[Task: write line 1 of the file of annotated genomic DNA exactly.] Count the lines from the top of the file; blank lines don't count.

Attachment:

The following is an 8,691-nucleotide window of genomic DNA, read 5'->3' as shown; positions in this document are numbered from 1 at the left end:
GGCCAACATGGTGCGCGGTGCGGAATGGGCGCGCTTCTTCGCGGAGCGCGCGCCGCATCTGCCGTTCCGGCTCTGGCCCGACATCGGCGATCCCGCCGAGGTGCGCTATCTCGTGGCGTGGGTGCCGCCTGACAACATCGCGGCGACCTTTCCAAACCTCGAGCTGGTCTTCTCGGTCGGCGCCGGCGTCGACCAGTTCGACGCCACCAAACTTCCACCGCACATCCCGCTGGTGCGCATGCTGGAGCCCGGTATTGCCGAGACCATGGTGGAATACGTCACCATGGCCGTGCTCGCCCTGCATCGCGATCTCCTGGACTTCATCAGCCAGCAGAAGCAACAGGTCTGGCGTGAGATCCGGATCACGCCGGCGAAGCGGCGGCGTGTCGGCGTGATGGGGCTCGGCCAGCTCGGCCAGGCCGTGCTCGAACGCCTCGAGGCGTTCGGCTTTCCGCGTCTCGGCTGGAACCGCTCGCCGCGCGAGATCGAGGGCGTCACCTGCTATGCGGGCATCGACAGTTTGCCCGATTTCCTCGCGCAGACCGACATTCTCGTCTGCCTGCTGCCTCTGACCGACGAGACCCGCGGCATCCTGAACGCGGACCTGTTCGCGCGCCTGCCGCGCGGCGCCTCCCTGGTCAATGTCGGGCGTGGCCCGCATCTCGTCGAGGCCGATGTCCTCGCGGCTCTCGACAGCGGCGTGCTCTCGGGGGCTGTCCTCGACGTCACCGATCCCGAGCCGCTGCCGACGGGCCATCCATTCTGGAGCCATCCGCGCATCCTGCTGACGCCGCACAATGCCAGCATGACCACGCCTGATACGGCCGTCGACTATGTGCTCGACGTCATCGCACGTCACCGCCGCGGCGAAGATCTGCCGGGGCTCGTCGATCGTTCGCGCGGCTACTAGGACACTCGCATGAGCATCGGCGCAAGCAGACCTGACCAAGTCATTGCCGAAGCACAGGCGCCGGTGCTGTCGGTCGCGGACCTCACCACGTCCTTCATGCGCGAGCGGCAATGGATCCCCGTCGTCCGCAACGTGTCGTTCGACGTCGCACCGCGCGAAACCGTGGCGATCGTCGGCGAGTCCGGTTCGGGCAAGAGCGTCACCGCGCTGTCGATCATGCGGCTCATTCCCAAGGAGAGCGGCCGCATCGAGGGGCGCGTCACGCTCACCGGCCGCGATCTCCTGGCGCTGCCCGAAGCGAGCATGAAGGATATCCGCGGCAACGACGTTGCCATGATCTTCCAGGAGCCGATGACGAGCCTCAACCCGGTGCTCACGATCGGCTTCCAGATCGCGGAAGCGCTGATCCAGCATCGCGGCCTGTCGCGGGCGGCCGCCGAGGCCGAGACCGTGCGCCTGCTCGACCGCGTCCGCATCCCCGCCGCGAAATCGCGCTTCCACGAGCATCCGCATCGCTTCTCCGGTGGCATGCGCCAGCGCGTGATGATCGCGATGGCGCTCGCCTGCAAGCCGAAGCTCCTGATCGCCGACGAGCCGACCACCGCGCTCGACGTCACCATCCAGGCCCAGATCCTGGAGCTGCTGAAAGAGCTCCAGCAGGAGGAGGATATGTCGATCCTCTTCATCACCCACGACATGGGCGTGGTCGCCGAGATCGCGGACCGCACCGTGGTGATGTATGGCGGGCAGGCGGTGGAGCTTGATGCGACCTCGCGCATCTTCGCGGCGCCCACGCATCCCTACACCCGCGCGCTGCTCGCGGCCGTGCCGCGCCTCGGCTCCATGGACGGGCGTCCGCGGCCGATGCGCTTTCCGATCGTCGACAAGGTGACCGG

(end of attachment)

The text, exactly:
The following is an 8,691-nucleotide window of genomic DNA, read 5'->3' as shown; positions in this document are numbered from 1 at the left end: